Winning and Losing and Ultimate Goals

November 3, 2008

This weekend my parents joined my sons and me for an out of town trip. My older son had soccer games Saturday and Sunday for a Premier League featuring interstate competition for the top teams in each state association. The good news was I got to leave behind that danged clutter that I’ve committed to face little by little each day. The strange news is the weekend was so much about winning and losing, and why it ever matters, that it shook up my thinking about growing a small business.

Playing in the Premier League is definitely an honor, and it allows teams to play other highly competitive teams. That’s a great way to develop and improve skills and tactics. But the focus of Premier League is to win the league and go to Regional playoffs on the way to a national tournament. Coming in second can be a huge disappointment, unless they happen to take the second team as an alternate that year.

There was more winning and losing in my weekend. My sons root for the Texas Longhorns, so they were disappointed the Longhorns lost on the final play of the football game against Texas Tech. I’ve been a lifelong fan of The Dallas Cowboys, so it was a rough Sunday afternoon for me.

The Longhorns were ranked #1 in college football after beating The Oklahoma Sooners. They only made it a couple of weeks at #1. That’s the story of college football this season. Some of the analysts refer to it as a “curse” – the team ranked #1 is more likely to lose than win each week, and there have been plenty of changes in the top spot. Everybody wants that #1 rank, but the only #1 rank that really matters is the one that is in place at the end of the season, the one that proclaims one team to be national champions.

The Cowboys were considered to be favorites to get into the playoffs and wind up in the Super Bowl back before the season started. The problem is, they don’t play the Super Bowl before the season starts. They make all the teams play sixteen games each, and then place the ones with the best records into a tournament format for the playoffs. You have to win all your playoff games to get to the Super Bowl, and you have to win the Super Bowl to be the champion.

That’s the ultimate goal. Each team is trying to be champion. The Cowboys wanted a chance to win the Super Bowl. The Longhorns wanted a chance to win the national championship game in college football. My son’s team and all the other teams in Premier League want a chance to win the regional championship, because that’s the only way to have a chance to win the national championship, which is, of course, the ultimate-ultimate goal.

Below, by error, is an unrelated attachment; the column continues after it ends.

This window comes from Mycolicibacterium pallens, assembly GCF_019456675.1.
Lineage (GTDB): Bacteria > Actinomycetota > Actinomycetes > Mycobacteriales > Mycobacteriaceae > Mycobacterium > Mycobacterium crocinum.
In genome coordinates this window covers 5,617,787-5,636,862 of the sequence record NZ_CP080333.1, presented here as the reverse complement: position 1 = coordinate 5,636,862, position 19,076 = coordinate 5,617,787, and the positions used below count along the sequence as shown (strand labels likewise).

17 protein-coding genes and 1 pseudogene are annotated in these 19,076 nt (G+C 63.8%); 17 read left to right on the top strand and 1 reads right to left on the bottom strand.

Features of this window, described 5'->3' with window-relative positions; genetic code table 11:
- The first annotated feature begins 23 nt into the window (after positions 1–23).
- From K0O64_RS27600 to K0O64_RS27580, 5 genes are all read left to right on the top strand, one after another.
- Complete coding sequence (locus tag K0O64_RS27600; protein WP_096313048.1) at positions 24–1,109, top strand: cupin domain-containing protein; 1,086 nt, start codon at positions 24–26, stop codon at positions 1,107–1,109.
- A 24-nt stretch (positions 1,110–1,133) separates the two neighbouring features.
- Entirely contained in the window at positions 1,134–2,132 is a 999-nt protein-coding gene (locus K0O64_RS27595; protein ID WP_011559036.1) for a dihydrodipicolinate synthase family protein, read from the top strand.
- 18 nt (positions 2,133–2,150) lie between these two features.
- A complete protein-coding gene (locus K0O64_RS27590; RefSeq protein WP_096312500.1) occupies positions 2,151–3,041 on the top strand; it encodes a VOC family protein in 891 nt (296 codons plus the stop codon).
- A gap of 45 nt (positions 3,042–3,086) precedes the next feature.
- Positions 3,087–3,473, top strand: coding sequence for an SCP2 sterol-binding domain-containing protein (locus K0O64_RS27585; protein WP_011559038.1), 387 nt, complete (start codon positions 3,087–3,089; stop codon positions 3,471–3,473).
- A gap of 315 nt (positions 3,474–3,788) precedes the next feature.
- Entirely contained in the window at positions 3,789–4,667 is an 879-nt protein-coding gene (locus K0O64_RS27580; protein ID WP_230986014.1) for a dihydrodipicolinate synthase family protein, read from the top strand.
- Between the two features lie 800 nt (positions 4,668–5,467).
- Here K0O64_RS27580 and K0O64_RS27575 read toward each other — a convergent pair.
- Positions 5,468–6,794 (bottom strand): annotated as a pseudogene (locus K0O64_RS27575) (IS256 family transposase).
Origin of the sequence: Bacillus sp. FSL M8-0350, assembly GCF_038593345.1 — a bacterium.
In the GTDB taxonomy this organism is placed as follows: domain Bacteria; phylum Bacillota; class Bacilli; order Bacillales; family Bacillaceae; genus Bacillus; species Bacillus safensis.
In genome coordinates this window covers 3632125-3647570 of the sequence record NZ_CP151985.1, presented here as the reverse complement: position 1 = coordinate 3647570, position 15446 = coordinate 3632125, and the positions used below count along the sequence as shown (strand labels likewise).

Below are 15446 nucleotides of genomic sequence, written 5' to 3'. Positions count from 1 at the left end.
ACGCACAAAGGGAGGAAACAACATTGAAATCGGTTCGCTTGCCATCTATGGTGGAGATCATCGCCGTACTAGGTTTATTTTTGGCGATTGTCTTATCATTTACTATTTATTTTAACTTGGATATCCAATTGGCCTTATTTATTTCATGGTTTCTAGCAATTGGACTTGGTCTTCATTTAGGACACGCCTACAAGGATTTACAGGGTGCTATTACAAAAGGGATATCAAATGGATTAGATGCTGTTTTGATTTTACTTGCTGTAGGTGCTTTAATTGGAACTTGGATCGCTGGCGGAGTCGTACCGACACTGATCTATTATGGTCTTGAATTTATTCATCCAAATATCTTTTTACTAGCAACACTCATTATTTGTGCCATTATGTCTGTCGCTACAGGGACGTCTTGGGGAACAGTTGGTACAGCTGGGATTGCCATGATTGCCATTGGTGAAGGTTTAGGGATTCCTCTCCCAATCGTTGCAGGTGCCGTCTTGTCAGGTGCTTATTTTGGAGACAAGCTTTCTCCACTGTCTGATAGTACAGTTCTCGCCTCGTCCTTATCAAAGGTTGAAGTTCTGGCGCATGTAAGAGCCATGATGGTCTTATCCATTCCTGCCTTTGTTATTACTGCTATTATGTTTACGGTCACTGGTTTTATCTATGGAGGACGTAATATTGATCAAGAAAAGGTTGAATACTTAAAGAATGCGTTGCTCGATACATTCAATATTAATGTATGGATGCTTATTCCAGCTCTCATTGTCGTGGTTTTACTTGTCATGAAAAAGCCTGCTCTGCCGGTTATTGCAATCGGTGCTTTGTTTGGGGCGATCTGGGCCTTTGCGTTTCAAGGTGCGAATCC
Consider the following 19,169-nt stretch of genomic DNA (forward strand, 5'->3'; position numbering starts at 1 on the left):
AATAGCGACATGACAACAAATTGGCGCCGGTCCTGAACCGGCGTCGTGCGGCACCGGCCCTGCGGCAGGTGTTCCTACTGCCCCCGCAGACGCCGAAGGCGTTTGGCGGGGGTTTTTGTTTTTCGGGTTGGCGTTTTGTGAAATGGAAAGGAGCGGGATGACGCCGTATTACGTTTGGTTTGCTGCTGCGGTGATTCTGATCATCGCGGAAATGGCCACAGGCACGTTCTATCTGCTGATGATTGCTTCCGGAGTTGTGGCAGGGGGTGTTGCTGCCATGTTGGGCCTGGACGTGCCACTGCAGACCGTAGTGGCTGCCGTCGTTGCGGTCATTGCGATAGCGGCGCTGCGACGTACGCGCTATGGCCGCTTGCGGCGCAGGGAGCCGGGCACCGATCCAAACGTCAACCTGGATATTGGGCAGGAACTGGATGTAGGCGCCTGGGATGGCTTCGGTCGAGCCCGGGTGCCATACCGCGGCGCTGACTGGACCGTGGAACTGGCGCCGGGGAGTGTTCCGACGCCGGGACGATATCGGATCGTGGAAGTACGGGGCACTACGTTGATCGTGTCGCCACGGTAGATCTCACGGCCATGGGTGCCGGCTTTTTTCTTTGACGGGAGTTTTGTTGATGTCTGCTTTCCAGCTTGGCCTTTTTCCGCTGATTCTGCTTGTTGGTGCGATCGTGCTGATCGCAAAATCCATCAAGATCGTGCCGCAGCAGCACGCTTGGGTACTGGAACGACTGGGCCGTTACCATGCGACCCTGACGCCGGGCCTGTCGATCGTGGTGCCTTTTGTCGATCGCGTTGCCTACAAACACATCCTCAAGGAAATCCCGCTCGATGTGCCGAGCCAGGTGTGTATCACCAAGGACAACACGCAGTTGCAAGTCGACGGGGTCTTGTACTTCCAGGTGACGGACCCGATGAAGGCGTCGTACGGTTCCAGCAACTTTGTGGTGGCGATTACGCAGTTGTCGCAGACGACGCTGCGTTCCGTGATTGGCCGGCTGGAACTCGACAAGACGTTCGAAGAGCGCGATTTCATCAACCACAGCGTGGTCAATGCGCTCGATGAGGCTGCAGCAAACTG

But what then? What does a championship do for you? By definition championships are always in the past, so that makes their impact fleeting.

The Longhorns have won the national championship four times before, as recently as 2005. The Cowboys have won five Super Bowls – but not that recently. My son’s team has even won State Cup twice. But for each championship team, as soon as the next season starts they’re back at it again, fighting for the next championship.

Championships don’t last. Nobody can take away a championship team’s place in history, but as soon as a new season starts the championship spot is wide open. You can’t win it for good, once and for all.

What in the world does this have to do with building a small business? It’s about the mindset. When people talk about wanting to work for themselves, they tend to talk in terms of being the biggest, greatest, or best when they have grand dreams, or they worry about failing and not being able to compete when they’re unsure. They look at the number of small business providing a similar product or service and think there’s no way they can climb to the top of the heap.

It’s funny how we don’t usually think the same way about a j-o-b. We don’t think There’s no way for me to be the best area assistant director of customer satisfaction so I shouldn’t even try. We don’t tell our friends There are hundreds of people working in branch offices of banks so I won’t be able to survive. We tend to think something much more simple, like I heard they’re hiring so I can probably get a job.

The corporate titans tend to fight each other for position and survival. But small business is usually more about finding a population that needs what you have to offer and meeting that need. We don’t have to be the best accountant, or nutritionist, or marketing consultant, or professional coach. We just need to be one that a group of people considers to be talented and valuable.

It’s an important reminder for me as I build my coaching skills and develop a plan to grow my business promoting personal development. I don’t have to be a superstar to survive. I just need to be one of thousands who find a group of people to serve, those who need my support and my ideas.

This is also an important idea for me to share with clients who are building small businesses or wondering if they can make it self-employed. It’s fine to have huge aspirations, but it’s not necessary to conquer an industry in order to have a successful small business. All you need to do is play the game you enjoy, work at improving yourself so you keep getting better, and create a few fans along the way.

May You Know the Joy of Sharing Your Gifts,

Steve Coxsey


One Response to “Winning and Losing and Ultimate Goals”

  1. Darcy on November 3rd, 2008 3:58 pm

    Great insights! I am going to share this post with a friend.

Got something to say?